Just another holiday
February 16, 2007
When I started to think about Valentine’s Day, I realized how little I actually know about the history of the holiday. As far as I know, some Hallmark executive randomly chose this day 50 years ago, and couples just went along with it. I’m going to guess that I’m not the only one, so I thought that before stating my opinion on the matter, I should start by giving readers a little education on the day that so many of us celebrate.
p. There are actually numerous stories that form the history of Valentine’s Day, and no one is sure which applies to the actual holiday. At present, the Catholic Church recognizes three saints named Valentine, all of whom were martyred on Feb. 14. In one story, a Roman emperor during the third century decided that men who were unmarried and unattached were more valuable soldiers. In response, he outlawed marriage throughout Rome. However, a priest named Valentine defied the emperor and continued to secretly marry couples. When he was discovered, he was killed for his defiance on the day of — you guessed it — Feb. 14.
p. However, it was not until the 14th century that this day became associated with love. In 1381, Chaucer wrote a poem to commemorate the engagement between Richard II and Anne of Bohemia, in which he mentioned the day of St. Valentine, leading us to the tradition we know today.
p. Though its history seems somewhat morbid, Valentine’s Day has come to represent the day in which we tell our loved ones exactly how we feel. But, somewhere down the line, we started to hate it. We have all heard the complaints before. Whether you are a boy or a girl, single or in love, Valentine’s Day is one of those holidays that pretty much annoys everyone. At this point, it seems like the day’s sole purpose is for the executives at Hershey and Hallmark to put a few more dollars into their over-stuffed pockets. Some people say that we shouldn’t need a day to remind people that we love them.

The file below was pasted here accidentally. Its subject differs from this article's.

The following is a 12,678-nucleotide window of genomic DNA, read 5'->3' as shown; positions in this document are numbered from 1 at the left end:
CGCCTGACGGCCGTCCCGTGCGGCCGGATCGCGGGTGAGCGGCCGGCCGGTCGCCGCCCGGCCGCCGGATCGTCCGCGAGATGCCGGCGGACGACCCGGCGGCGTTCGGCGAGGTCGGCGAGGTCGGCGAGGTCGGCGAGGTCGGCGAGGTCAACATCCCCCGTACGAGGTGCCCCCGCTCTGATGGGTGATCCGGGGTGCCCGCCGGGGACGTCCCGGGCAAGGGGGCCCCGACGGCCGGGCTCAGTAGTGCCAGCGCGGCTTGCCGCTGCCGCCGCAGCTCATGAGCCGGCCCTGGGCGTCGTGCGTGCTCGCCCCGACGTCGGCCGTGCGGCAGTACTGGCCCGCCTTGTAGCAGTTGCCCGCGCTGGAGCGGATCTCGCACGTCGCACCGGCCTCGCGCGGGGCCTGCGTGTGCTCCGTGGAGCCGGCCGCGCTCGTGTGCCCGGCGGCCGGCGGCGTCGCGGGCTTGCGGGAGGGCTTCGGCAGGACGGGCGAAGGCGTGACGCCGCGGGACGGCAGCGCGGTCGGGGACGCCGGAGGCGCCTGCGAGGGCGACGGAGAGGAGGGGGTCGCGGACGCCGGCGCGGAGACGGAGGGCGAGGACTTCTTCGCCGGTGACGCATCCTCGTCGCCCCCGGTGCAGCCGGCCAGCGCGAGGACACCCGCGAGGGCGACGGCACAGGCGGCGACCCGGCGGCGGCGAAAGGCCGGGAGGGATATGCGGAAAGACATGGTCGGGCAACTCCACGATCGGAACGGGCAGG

p. I wouldn’t go that far. I think it’s good to have a special day on the calendar when you go beyond the normal expectations to show that you care. But isn’t that what anniversaries are for?
Now, Valentine’s Day seems like a yearly reminder that you are single, or just another day that you have to buy someone a box of chocolates. We all remember the days in first grade when everyone got those little cards that our parents bought in bulk, so we would have enough for everyone in the class. I never realized how different it would be when I got older. Now we expect candy and flowers, and we can even pay for an a cappella group to sing to a loved one.
p. The holiday has become so robotic. We celebrate it because we have to, not because the day actually holds meaning for us. Though I don’t really understand its entire significance, I refuse to fulfill the cliche of hating Valentine’s Day like everyone else. So for all of you who have a significant other in the world, enjoy this perfect opportunity to tell that special person how much you love him or her. As for the rest of us, who are flying solo this year, just hope that your parents send you a care package, and think about all of the money you are saving by not having to buy anyone a gift.
p. __Rachael Siemon-Carome, a freshman at the College, is a Staff Columnist. Her columns appear every Friday.__